events once, without blocking.

Note that this call will not actually execute the poll, nor will it wait
until there are some events, just block until the event loop has polled
for new events, so other threads will have a chance to run.

This is useful when you have a thread that does some computations, but you
still want to poll for new events from time to time. Simply call C<poll>
from time to time:

   my $long_calc = async {
      for (1..10000) {
         Coro::AnyEvent::poll;
         # do some stuff, make sure it takes at least 0.001s or so
      }
   }

Although you should also consider C<idle> or C<idle_upto> in such cases.

=item Coro::AnyEvent::sleep $seconds

This blocks the current thread for at least the given number of seconds.

=item Coro::AnyEvent::idle

This call is similar to C<poll> in that it will also poll for
events. Unlike C<poll>, it will only resume the thread once there are no
events to handle anymore, i.e. when the process is otherwise idle.

This is good for background threads that shouldn't use CPU time when
foreground jobs are ready to run.

=item Coro::AnyEvent::idle_upto $seconds

Like C<idle>, but with a maximum waiting time.

If your process is busy handling events, calling C<idle> can mean that
your thread will never be resumed. To avoid this, you can use C<idle_upto>
and specify a timeout, after which your thread will be resumed even if the
process is completely busy.

=item Coro::AnyEvent::readable $fh_or_fileno[, $timeout]

=item Coro::AnyEvent::writable $fh_or_fileno[, $timeout]

Blocks the current thread until the given file handle (or file descriptor)
becomes readable (or writable), or the given timeout has elapsed,
whichever happens first. No timeout counts as infinite timeout.

Returns true when the file handle became ready, false when a timeout
occurred.

Note that these functions are quite inefficient as compared to using a
single watcher (they recreate watchers on every invocation) or compared to
using Coro::Handle.

Note also that they only work for sources that have reasonable
non-blocking behaviour (e.g. not files).

Example: wait until STDIN becomes readable, then quit the program.

   use Coro::AnyEvent;
   print "press enter to quit...\n";
   Coro::AnyEvent::readable *STDIN;
   exit 0;

=cut

sub poll() {
   my $w = AE::timer 0, 0, Coro::rouse_cb;
   Coro::rouse_wait;
}

sub sleep($) {
   my $w = AE::timer $_[0], 0, Coro::rouse_cb;
   Coro::rouse_wait;
}

sub idle() {
   my $w = AE::idle Coro::rouse_cb;
   Coro::rouse_wait;
}

sub idle_upto($) {
   my $cb = Coro::rouse_cb;
   my $t = AE::timer shift, 0, $cb;
   my $w = AE::idle $cb;
   Coro::rouse_wait;
}

sub readable($;$) {
   my $cb = Coro::rouse_cb;
   my $w = AE::io $_[0], 0, sub { $cb->(1) };
   my $t = defined $_[1] && AE::timer $_[1], 0, sub { $cb->(0) };
   Coro::rouse_wait
}

sub writable($;$) {
   my $cb = Coro::rouse_cb;
   my $w = AE::io $_[0], 1, sub { $cb->(1) };
   my $t = defined $_[1] && AE::timer $_[1], 0, sub { $cb->(0) };
   Coro::rouse_wait
}

sub Coro::AnyEvent::CondVar::send {
   (delete $_[0]{_ae_coro})->ready if $_[0]{_ae_coro};

   &AnyEvent::CondVar::Base::send;
};

sub Coro::AnyEvent::CondVar::recv {
   until ($_[0]{_ae_sent}) {
      local $_[0]{_ae_coro} = $Coro::current;
      Coro::schedule;
   }

   &AnyEvent::CondVar::Base::recv;
};

1;

=back

=head1 IMPLEMENTATION DETAILS

Unfortunately, few event loops (basically only L<EV> and L<Event>)
support the kind of integration required for smooth operations well, and
consequently, AnyEvent cannot completely offer the functionality required
by this module, so we need to improvise.

Here is what this module does when it has to work with other event loops:

=over 4

=item * run ready threads before blocking the process

Each time a thread is put into the ready queue (and there are no other
threads in the ready queue), a timer with an C<after> value of C<0> is
registered with AnyEvent.

This creates something similar to an I<idle> watcher, i.e. a watcher
that keeps the event loop from blocking but still polls for new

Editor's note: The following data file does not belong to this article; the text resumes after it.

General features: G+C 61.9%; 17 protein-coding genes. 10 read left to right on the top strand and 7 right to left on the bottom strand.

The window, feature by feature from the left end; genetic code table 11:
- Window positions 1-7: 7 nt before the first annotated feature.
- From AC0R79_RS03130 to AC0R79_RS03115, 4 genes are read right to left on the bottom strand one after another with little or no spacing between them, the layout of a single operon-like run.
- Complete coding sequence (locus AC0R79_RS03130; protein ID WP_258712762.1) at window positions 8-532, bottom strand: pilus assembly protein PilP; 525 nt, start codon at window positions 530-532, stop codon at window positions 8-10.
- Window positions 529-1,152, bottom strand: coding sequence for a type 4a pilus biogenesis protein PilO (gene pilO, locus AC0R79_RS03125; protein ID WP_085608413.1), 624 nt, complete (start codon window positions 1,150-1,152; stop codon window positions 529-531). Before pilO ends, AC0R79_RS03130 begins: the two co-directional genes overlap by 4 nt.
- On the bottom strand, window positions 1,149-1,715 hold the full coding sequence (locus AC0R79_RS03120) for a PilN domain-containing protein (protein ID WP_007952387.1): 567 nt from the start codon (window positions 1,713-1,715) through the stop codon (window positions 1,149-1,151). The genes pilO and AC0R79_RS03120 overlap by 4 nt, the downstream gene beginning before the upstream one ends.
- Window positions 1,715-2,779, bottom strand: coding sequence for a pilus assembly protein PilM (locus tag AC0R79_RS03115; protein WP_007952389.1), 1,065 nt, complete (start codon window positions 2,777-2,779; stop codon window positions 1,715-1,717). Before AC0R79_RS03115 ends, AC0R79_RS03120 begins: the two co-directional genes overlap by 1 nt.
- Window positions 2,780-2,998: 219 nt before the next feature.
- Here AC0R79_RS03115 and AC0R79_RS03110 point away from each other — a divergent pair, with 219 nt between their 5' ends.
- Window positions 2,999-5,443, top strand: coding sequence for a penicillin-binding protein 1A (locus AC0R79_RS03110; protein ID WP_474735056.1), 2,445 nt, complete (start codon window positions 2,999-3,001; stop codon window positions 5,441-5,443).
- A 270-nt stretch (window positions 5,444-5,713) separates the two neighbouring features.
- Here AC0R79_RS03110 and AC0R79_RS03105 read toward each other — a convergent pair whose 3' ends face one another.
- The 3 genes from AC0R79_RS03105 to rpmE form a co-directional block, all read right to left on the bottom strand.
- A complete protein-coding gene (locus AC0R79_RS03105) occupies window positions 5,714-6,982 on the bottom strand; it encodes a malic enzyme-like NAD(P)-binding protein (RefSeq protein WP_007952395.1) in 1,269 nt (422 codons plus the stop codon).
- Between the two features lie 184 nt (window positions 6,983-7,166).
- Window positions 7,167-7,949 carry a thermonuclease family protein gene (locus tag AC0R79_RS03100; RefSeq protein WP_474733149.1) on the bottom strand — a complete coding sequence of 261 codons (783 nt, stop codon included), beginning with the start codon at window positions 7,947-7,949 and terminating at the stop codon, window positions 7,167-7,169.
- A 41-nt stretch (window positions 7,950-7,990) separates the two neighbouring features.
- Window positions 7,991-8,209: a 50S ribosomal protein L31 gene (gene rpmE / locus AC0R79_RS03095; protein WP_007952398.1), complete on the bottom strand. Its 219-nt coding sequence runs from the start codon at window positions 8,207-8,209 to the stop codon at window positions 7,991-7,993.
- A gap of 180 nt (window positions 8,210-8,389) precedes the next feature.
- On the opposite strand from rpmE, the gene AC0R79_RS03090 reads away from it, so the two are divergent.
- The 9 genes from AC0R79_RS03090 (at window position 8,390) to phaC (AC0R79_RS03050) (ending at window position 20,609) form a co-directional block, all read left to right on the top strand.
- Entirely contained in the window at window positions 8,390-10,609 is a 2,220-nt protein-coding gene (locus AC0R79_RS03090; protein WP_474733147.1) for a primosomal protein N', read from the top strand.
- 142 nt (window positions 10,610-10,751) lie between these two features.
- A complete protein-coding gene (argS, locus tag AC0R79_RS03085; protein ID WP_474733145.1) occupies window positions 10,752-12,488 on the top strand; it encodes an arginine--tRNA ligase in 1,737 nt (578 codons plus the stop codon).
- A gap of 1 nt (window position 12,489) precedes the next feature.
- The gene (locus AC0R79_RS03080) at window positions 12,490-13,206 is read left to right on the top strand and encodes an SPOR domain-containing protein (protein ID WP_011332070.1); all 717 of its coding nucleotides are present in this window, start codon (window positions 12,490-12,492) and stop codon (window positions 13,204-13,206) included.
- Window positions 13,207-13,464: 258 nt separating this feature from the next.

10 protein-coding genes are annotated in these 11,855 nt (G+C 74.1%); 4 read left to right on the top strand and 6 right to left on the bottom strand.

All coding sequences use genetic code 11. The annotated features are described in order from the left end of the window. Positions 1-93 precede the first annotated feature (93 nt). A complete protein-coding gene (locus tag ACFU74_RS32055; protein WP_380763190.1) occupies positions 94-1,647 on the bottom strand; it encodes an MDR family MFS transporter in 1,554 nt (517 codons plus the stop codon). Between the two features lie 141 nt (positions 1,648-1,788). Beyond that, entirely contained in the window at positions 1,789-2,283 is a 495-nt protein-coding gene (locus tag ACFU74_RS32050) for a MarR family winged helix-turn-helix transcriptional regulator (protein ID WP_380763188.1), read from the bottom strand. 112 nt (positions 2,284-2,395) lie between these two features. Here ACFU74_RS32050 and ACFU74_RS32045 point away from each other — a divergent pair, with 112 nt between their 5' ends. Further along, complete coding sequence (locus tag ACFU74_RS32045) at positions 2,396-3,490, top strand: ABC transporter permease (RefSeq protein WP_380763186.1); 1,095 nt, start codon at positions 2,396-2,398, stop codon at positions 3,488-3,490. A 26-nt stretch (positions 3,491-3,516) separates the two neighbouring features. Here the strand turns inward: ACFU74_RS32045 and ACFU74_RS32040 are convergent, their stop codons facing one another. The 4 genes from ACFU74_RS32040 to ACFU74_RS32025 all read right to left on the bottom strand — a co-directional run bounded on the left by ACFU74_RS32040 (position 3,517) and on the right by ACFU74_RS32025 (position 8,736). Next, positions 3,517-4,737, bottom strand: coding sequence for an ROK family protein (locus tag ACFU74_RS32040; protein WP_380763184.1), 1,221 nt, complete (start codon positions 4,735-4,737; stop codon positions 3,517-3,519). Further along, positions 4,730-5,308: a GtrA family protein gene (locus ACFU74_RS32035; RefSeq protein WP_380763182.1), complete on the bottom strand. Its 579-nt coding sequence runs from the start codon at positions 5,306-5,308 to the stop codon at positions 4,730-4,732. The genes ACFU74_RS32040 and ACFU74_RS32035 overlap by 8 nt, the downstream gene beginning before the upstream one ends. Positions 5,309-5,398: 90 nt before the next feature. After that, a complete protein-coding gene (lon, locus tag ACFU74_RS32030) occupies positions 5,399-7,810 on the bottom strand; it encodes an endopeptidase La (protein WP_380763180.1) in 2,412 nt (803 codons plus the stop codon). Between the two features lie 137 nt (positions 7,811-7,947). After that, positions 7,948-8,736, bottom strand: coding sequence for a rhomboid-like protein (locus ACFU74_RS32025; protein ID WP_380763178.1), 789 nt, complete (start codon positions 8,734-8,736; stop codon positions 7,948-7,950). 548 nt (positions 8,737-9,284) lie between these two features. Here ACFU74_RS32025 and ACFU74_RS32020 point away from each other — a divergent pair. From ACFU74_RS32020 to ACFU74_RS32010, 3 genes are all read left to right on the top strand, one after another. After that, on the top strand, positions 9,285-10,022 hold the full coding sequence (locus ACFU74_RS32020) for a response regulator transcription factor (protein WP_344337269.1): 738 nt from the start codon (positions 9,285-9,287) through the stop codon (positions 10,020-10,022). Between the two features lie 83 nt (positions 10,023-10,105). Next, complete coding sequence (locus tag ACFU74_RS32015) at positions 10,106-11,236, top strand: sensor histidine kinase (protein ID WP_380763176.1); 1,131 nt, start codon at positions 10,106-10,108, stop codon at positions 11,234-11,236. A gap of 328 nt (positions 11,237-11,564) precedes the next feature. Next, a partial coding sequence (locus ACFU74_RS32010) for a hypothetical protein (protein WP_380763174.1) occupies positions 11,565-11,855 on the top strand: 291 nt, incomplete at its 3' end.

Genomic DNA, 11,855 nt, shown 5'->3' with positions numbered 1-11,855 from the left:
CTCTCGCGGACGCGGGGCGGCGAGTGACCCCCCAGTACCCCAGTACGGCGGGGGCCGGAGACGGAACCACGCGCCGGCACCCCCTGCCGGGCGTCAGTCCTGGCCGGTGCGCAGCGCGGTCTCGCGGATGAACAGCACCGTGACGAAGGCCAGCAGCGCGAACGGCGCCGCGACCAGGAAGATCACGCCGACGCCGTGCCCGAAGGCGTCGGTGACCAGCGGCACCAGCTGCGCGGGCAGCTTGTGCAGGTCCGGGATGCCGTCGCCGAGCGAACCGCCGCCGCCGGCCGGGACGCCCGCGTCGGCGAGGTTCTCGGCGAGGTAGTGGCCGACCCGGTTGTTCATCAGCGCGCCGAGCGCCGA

events. (Unfortunately, some badly designed event loops (e.g. Event::Lib)
don't support a timeout of C<0> and will always block for a bit).

The callback for that timer will C<cede> to other threads of the same or
higher priority for as long as such threads exists. This has the effect of
running all threads that have work to do until all threads block to wait
for external events.

If no threads of equal or higher priority are ready, it will cede to any
thread, but only once. This has the effect of running lower-priority
threads as well, but it will not keep higher priority threads from
receiving new events.

The priority used is simply the priority of the thread that runs the event
loop, usually the main program, which usually has a priority of C<0>. Note
that Coro::AnyEvent does I<not> run an event loop for you, so unless the
main program runs one, there will simply be no event loop to C<cede> to
(event handling will still work, somewhat inefficiently, but any thread
will have a higher priority than event handling in that case).

=item * provide a suitable idle callback.

In addition to hooking into C<ready>, this module will also provide a
C<$Coro::idle> handler that runs the event loop. It is best not to take
advantage of this too often, as this is rather inefficient, but it should
work perfectly fine.

=item * provide overrides for AnyEvent's condvars

This module installs overrides for AnyEvent's condvars. That is, when
the module is loaded it will provide its own condition variables. This
makes them coroutine-safe, i.e. you can safely block on them from within a
coroutine.

=item * lead to data corruption or worse

As C<unblock_sub> cannot be used by this module (as it is the module
that implements it, basically), you must not call into the event
loop recursively from any coroutine. This is not usually a difficult
restriction to live with, just use condvars, C<unblock_sub> or other means
of inter-coroutine-communications.

If you use a module that supports AnyEvent (or uses the same event
loop as AnyEvent, making it implicitly compatible), and it offers
callbacks of any kind, then you must not block in them, either (or use
e.g. C<unblock_sub>), see the description of C<unblock_sub> in the
L<Coro> module.

This also means that you should load the module as early as possible,
as only condvars created after this module has been loaded will work
correctly.

=back

=head1 SEE ALSO

L<AnyEvent>, to see which event loops are supported, L<Coro::EV> and
L<Coro::Event> for more efficient and more correct solutions (they will be
used automatically if applicable).

=head1 AUTHOR/SUPPORT/CONTACT

   Marc A. Lehmann <schmorp@schmorp.de>
   http://software.schmorp.de/pkg/Coro.html

=cut